Guest Contributor | Mar 16, 2018 | 0
Maerua Mall gears up for competition.
With just a few months away from the opening of The Grove Mall of Namibia, The Economist approached Mr Stefan de Bruin, Managing Director of the Oryx Properties Group to gauge his expectations for the opening of the much anticipated Grove Mall. The Grove Mall of Namibia, being a retail project of such magnitude, is expected to have a significant impact on the Windhoek retailer environment. De Bruin noted that the Grove Mall of Namibia will have a profound impact on the retail scene in Windhoek. “Oryx Properties”, he said, “has made great headway in terms of tenant retention and mix revitalization. He believes this would address the demand and needs of retailers and shoppers alike. According to de Bruin, all the major national tenants have renewed their lease agreements reaffirming the competitiveness of the shopping centre. Its location, he said, places it in a square position to service the affluent retail market.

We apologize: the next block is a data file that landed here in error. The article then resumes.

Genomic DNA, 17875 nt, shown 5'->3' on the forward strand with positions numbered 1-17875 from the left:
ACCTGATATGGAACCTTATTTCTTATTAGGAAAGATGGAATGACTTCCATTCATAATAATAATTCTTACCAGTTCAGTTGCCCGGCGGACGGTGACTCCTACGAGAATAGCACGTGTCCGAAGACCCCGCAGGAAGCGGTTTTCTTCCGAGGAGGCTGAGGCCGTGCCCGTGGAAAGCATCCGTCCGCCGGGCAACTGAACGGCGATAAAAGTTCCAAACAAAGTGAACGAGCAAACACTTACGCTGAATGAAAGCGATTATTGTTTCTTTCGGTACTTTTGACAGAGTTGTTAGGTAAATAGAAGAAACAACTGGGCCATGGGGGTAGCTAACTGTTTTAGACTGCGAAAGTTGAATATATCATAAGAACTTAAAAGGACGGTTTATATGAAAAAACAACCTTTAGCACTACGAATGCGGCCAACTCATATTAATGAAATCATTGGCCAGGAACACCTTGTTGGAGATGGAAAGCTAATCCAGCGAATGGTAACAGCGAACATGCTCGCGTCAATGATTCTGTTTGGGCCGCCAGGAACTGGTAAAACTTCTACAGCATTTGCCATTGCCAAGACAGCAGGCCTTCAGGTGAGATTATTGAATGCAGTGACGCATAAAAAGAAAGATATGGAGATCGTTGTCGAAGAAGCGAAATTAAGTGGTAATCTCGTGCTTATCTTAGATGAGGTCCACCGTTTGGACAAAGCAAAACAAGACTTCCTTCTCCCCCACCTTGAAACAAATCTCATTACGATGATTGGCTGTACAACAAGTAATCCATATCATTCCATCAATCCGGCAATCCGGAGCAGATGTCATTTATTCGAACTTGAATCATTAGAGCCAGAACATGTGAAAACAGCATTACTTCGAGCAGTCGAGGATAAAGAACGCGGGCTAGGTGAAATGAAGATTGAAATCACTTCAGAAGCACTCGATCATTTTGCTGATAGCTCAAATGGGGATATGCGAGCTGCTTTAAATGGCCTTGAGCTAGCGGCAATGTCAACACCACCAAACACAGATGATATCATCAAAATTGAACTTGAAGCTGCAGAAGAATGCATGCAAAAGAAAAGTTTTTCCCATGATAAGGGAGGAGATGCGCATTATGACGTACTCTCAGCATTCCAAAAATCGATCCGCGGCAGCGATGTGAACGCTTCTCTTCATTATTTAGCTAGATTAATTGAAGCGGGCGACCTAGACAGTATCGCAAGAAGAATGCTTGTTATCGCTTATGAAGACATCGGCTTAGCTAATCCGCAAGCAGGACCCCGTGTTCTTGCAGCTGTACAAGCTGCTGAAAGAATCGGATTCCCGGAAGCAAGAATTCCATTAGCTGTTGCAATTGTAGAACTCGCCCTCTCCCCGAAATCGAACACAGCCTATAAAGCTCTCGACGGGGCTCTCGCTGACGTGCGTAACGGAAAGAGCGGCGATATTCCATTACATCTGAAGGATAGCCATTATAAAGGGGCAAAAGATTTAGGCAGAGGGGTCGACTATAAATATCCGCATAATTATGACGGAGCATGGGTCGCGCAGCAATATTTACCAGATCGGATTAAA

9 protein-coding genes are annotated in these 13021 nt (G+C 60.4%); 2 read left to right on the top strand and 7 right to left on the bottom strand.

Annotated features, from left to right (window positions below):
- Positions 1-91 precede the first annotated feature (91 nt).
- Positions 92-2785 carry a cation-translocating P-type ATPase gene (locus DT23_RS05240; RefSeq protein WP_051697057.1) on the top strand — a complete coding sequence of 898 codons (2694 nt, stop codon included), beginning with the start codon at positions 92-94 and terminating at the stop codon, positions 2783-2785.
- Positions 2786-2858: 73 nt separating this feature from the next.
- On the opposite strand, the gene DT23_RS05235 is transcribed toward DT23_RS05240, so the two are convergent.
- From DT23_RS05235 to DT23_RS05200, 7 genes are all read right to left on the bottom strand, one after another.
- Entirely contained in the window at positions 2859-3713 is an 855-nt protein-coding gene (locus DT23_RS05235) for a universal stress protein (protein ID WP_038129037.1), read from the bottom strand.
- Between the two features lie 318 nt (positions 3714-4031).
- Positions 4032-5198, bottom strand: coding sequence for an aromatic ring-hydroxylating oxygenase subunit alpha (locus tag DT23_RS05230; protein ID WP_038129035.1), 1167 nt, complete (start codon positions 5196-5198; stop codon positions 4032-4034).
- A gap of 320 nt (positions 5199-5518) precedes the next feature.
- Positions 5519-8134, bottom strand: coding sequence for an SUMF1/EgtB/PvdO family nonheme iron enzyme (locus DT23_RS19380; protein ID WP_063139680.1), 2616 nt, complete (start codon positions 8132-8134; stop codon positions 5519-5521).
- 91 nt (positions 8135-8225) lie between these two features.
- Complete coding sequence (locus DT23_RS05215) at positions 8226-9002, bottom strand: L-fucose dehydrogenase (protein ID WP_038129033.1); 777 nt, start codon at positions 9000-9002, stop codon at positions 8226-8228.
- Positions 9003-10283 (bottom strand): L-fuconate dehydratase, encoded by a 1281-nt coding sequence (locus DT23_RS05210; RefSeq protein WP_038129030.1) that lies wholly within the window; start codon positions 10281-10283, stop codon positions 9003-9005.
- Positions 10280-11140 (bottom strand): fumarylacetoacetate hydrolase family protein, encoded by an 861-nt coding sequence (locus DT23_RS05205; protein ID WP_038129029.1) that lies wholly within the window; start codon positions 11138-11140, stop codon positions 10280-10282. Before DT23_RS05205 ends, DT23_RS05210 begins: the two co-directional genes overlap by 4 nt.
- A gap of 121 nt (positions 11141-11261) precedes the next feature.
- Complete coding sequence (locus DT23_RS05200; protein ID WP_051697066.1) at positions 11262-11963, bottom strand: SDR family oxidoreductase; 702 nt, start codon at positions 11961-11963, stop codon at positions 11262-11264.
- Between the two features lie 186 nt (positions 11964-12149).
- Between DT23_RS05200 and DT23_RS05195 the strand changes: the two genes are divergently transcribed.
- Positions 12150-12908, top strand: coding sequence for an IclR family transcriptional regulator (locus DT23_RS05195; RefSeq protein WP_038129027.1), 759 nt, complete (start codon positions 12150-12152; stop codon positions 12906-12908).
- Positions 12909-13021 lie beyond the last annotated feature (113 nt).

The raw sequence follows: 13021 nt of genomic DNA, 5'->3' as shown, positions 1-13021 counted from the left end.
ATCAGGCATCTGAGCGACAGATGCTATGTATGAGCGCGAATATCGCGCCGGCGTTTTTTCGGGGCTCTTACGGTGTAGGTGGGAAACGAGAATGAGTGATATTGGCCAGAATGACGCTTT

“In addition, the Maerua Mall node is supported by a strong office component and the location near decentralised office nodes supports the retail footfall.” “One must bear in mind that retail is an evolving environment where a lot of change occurs on a regular basis. New tenants are always exciting and a fresh look is certain to create a buzz amongst the retail consumers. However, the retail environment is under pressure with huge competition amongst the different retailers where everyone is fighting for the consumer’s dollar or at least the biggest part of it” de Bruin said alluding to the anticipated increase in competition once the Grove Mall starts attracting consumers from the southern and western suburbs. “Lower expendable income due to the high cost of living will play a major role on the retail environment and will put pressure on niche, luxury stores.” “Maerua Mall is perfectly positioned in both location as well as tenant mix to provide price sensible offerings as well as to cater for the more discerned buyer” he continued. The centre’s proximity to the Central Business District and other decentralised office nodes certainly adds to [shopping] convenience while the addition of a huge number of parking bays will ensure that internal circulation is improved. “We believe that the extensions at Maerua Mall was a direct result of consumer need and that the strategy of Maerua Mall is focused on ensuring that these needs are addressed. With the ever-changing face of retail, we are confident that Maerua Mall will remain competitive due to its location, size and offering to shoppers. Our tenants are also confident that their shops will continue to do well and this is evidenced by the successful renewals of lease agreements by both the nationals and the line shops,” de Bruin said. Much like the Grove Mall of Namibia, Maerua Mall he said, was once too a pioneering development and was confident of its growth and added that the centre had gone through its own share of various social and economic cycles proving the shopping centre’s resilience. “I believe that Maerua Mall understands its customers and that the tenant mix will continue to speak to its consumer base. A huge focus on safety, a friendly and accommodating style of public relations, a well-balanced tenant mix and an in-depth knowledge of the local consumer market with an ear on the ground approach, will ensure that the competitive edge remains,” he concluded.